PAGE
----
"I wanted to have a profession that was unique, exciting, and purposeful," he says. "It was alluring to think of a career that involved adventure, adrenaline, purpose, and challenge. I chose the Marine Corps because I wanted to have options, from flying jets to jumping out of airplanes, to leading men and women, to furthering my education.
"After seeing all the services during my time at the Naval Academy, the Marines proved themselves to be more disciplined, confident, and aggressive than the other services. I fit in well with that group and wanted to be part of that team, especially if I were going to combat."
The best part of his job, Alspach says, has been the opportunity to lead servicemen and aircraft into combat.
"Combat operations require an immense amount of maturity, clear thinking, and decisive decision-making due to the responsibility entrusted to me and fellow pilots," he says. "There is no more fulfilling experience than executing safe, productive, and effective flight operations over dangerous territories. In a sense, the feeling of accomplishment post-deployed flight operations is the most euphoric sensation one can imagine. After my last combat flight, I was relieved, proud, worried, sad, giddy—everything. Leading men and machines into combat is an awesome and unreal experience, an experience that is forever etched into my memory."
The down side? Being away from his family. "My last position mandated that I was gone flying, instructing, and researching for roughly six months out of the year," he says. "When I was in a fleet FA-18 squadron, (one that is operationally ready and deployable), I was gone for 29 out of the 44 months I was with the squadron. Leaving my wife and 2.5-year-old little girl is something that has only gotten more difficult."
Yet Alspach has seen more things than he ever expected. "Being in the military has shown me a side of life that I never would have experienced if I had gone a more traditional route," he says. "I have seen the absolute highs and lows of society and humanity, and this experience has matured me rapidly. I would say, overall, I have become a very detail-oriented, skeptical, and wise person as a result. Serving has really opened my eyes to a lot of things."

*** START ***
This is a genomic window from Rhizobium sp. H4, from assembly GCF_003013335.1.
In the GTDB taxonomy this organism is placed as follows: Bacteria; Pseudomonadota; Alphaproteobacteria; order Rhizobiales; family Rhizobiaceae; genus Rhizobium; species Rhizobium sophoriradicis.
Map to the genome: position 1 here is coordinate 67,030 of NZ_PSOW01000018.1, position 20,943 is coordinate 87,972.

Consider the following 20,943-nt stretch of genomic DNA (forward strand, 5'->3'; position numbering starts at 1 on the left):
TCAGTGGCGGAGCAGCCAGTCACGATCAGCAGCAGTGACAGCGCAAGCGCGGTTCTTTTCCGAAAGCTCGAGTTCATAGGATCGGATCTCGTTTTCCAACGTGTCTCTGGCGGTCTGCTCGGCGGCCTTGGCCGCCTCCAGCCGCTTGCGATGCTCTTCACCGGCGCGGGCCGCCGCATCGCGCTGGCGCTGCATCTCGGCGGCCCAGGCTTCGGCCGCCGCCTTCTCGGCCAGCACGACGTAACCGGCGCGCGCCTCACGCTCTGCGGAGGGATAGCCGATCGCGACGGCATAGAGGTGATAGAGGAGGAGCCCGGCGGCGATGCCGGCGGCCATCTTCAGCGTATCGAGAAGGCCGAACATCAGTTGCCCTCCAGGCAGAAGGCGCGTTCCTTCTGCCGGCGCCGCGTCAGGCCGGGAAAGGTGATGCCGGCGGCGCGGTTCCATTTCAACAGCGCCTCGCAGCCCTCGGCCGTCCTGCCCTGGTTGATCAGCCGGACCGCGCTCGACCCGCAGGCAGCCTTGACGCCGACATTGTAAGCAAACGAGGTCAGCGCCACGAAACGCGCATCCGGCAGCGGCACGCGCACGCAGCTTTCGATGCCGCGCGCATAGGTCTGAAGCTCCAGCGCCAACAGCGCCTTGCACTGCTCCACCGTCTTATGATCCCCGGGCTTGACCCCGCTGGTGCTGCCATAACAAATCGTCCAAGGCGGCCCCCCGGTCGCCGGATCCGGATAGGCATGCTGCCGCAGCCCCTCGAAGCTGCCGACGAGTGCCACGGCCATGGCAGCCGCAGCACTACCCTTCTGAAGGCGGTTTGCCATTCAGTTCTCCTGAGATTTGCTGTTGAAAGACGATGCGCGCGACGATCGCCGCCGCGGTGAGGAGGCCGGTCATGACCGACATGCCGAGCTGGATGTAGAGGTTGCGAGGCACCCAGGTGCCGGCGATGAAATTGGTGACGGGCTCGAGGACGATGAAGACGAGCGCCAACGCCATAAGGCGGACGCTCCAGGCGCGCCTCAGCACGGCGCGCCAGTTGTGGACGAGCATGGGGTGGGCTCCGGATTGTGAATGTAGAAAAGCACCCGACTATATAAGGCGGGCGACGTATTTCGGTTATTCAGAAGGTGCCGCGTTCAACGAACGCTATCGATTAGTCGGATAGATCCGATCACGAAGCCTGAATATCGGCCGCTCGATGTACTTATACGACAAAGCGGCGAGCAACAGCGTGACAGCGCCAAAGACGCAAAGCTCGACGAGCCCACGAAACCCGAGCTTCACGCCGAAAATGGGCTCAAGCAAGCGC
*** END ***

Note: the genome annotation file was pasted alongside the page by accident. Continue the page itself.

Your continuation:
There's a lot that people don't realize or acknowledge about those who serve, Alspach says.
"The military was not the most popular professional career option coming out of Taft," he says, "but if a person looks past the stereotypes of the military, one will realize that the military is full of opportunity, incredible people, and unbelievable experiences. Coming from a place such as Taft, where students are told, 'Not to be served, but to serve,' a young military officer is given an immense amount of responsibility and can make significant impacts on everything from young enlisted personnel to national strategic policy.
"I flew my first combat mission at age 26, leading FA-18 Hornets into Afghanistan to support coalition forces on the ground," Alspach says. Being responsible for men, machines, weapons, and policy at that age is a priceless experience. As cliched as it sounds, you really can make an impact on something other than yourself as a military officer. You just have to choose what that impact is."
While we have highlighted here only three young alumni now serving in the military, we fully acknowledge and express gratitude for the service of many other Taft graduates through the decades, both those currently enlisted and those who have nobly served in the past. We thank them all for their commitment to serve, a profound manifestation of Non ut sibi. THANK YOU